In summary, leasing will cost you at least, $11,000 more over a ten year period. If you buy a car that holds its value and doesn’t need to go to the shop a lot, you’ll save more. The residual value of the car can be used towards your next car, or sold for cash, while a lease leaves you with nothing. You have to come up with new cash for your next down payment.

This week I tried a couple new carnivals in addition to the Festival of Frugality. We’ll start with the one that made me an editor’s pick!

The Carnival of Money Hacks #3, hosted by My Dollar Plan, chose my post on Managing Car Expenses with a Goodyear Card as an editor’s pick. If you liked that, you’ll also enjoy these tips for saving gas from Fire Finance.

The Carnival of Money Stories #50, hosted by Quest for Four Pillars, featured my post about our debt breakthrough. If you liked that, check out how Millionaire Money Habits decided to become financially free.

And finally, the Festival of Frugality #116, hosted by the Green Panda Treehouse. She featured my post about reading being frugal. If you liked that, you’ll also like Marc and Angel’s 11 practical ways to spend your money.

Recently someone reached my blog via a term related to foreclosure. I don’t really have anything about that specific topic, so I thought I should add something. If you’re facing foreclosure, the most important thing to know is that you do have options. I don’t think people should just walk away from their mortgages – I’m a firm believer in personal responsibility and honoring contracts. Nevertheless, all the news about the mortgage meltdown has made some people decide that walking away is the only solution. Here are the other options:

Mortgage Refinance
I know not everyone is able to refinance, especially if their homes are underwater (the value is lower than the loan balance), but it should be everyone’s first attempt to resolve the situation. Although I’m opposed to the new mortgage bailout programs being proposed, you should look into it if they become law.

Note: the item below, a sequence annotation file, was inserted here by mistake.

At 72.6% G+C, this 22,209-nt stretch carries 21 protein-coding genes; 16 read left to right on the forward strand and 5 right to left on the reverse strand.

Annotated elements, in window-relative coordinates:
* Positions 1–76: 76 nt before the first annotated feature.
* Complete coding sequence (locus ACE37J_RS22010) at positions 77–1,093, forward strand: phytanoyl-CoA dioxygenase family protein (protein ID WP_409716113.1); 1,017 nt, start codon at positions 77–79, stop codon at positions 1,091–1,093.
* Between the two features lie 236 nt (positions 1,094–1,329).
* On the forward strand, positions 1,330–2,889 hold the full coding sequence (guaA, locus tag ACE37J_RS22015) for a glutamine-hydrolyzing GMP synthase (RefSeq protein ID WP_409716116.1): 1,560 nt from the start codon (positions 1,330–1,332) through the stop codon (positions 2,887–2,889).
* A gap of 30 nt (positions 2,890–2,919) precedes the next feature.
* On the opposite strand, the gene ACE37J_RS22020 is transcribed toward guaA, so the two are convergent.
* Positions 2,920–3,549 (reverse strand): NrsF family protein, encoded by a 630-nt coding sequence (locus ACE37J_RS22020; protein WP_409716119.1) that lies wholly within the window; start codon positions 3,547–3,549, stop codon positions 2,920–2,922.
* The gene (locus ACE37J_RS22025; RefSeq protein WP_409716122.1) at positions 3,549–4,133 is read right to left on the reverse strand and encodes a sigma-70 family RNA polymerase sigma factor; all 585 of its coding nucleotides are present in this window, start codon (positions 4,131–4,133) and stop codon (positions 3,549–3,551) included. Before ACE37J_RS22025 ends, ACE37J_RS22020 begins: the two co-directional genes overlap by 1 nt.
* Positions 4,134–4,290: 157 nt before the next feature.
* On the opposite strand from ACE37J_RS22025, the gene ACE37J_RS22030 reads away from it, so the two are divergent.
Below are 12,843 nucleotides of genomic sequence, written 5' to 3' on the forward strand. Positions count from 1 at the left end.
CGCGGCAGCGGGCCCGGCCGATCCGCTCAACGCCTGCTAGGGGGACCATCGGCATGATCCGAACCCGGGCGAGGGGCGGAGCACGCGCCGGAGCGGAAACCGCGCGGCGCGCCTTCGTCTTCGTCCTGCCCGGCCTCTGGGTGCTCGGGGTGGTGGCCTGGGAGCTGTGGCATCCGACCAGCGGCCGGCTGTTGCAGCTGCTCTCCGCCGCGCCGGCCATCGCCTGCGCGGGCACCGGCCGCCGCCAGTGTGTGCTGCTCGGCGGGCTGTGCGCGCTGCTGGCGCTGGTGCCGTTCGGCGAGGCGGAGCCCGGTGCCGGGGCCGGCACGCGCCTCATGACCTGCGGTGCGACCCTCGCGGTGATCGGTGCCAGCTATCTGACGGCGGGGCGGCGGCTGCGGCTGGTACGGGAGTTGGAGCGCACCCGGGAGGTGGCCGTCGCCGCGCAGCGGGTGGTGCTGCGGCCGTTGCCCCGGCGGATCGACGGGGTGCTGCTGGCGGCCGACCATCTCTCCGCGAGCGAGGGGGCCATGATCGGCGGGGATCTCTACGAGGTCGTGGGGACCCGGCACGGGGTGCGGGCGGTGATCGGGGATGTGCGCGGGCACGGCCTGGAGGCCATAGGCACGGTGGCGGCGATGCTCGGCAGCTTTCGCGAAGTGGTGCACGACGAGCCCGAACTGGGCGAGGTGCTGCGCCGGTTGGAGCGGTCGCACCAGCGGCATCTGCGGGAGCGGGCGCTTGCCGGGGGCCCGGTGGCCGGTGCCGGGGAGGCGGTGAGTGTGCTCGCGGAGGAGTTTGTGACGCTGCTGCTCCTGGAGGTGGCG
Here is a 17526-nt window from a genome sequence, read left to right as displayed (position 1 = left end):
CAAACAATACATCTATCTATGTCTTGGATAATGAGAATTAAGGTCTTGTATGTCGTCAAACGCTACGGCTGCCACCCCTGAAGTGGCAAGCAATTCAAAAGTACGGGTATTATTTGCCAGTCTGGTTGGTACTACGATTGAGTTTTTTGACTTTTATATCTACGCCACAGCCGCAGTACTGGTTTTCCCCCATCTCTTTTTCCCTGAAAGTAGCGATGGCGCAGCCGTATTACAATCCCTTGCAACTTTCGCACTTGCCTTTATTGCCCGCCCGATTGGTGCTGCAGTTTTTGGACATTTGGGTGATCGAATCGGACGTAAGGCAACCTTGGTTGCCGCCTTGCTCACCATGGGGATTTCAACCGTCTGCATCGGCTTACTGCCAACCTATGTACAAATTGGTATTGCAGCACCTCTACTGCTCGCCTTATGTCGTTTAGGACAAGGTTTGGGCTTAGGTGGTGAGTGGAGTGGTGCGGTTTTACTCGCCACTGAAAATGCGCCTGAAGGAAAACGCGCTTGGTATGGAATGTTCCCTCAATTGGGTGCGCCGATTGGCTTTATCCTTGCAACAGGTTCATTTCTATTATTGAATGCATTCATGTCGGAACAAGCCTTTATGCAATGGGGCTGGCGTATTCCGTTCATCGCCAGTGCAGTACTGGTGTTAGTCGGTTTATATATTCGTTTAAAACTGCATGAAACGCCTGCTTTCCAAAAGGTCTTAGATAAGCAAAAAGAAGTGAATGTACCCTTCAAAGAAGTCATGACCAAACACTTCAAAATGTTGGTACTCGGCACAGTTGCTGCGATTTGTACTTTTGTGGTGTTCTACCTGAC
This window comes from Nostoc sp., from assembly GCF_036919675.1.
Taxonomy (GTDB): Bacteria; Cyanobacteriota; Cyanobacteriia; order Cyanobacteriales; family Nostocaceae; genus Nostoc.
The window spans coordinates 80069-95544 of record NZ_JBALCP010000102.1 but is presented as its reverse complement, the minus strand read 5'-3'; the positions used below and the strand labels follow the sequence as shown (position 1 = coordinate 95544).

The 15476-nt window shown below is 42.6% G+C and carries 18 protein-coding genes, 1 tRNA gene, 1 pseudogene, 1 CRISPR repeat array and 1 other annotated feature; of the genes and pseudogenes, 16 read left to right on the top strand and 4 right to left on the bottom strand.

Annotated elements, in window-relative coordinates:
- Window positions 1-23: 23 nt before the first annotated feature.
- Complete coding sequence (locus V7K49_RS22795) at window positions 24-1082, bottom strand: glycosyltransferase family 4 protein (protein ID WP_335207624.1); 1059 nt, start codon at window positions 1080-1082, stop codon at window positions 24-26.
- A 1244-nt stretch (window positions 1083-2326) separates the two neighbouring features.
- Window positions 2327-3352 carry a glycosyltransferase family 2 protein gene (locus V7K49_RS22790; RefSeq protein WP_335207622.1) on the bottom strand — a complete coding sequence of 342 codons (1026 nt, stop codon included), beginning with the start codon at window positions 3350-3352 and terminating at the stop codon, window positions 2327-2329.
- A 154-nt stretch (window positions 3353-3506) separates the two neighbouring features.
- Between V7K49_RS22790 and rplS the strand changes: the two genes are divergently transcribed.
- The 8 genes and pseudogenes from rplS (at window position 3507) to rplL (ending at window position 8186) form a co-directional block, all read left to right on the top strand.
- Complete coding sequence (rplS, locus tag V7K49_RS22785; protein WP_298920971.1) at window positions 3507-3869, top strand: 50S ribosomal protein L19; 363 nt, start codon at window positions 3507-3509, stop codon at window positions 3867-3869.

If you’re behind on a couple of payments, but can catch up, contact the lender for a forbearance. They’ll typically add the payments to the end of the mortgage. You may more in the end, but it’s better than losing your home and having to start over.

Loan Restructuring and Other Options
Some people have reported that their lenders don’t want to talk to them about restructuring or modifying their loans. If you can’t refinance and a forbearance isn’t enough, you may want to contact a reputable company to review your foreclosure options and negotiate with your lender. Lenders that won’t bargain with homeowners may be more willing to bargain with a professional whose emotions aren’t involved and who knows what to ask for.

Finding a Reputable Foreclosure Service
Once your notice of default is published, you’ll start getting phone calls, letters, and even knocks on the door from people offering to “rescue” you. Sometimes these are scams. Instead, you should be proactive and search for a foreclosure company on your own. I would start with a simple web search for “foreclosure services” or “foreclosure help.” Then I would investigate them with the Better Business Bureau and HUD. If you have an FHA mortgage, contact them to discuss your options.

Scams to Watch Out For
A scammer’s main goal is to steal whatever equity may be left in your home, or to find some way to profit from your loss. When dealing with a foreclosure service, look-out for the following things:

Signing over your deed. Never sign your deed over to anyone. Often the scammer will offer to pay off the property if you sign over the deed temporarily. In some cases, they suggest a lease-buyback scheme, but the amount you’d need to pay to buy it back is more than the original loan. In another situation, they collect your rent checks without paying off your mortgage, leaving you with both expenses. In a third situation, they’ll sell your house out from under you and take whatever equity existed.

Excessive fees. Some services charge very high fees for even the simplest of paperwork. If it’s something you could do on your own, don’t pay someone else to do it.

Pressure to sign now. Although you may have to act quickly, you should have at least a couple of days to think over the offered solution. If you’re told that the offer will be withdrawn if you don’t sign now, just walk away.

Repeated refinancing. Each scam refinance includes padded fees for everyone in on the scam, leaving you with a bloated mortgage balance and nothing left to pay it with.

Despite the scammers, you can still find reputable help. You can also go it alone. With mortgage defaults on the rise, more lenders and government agencies are willing to help you keep your home.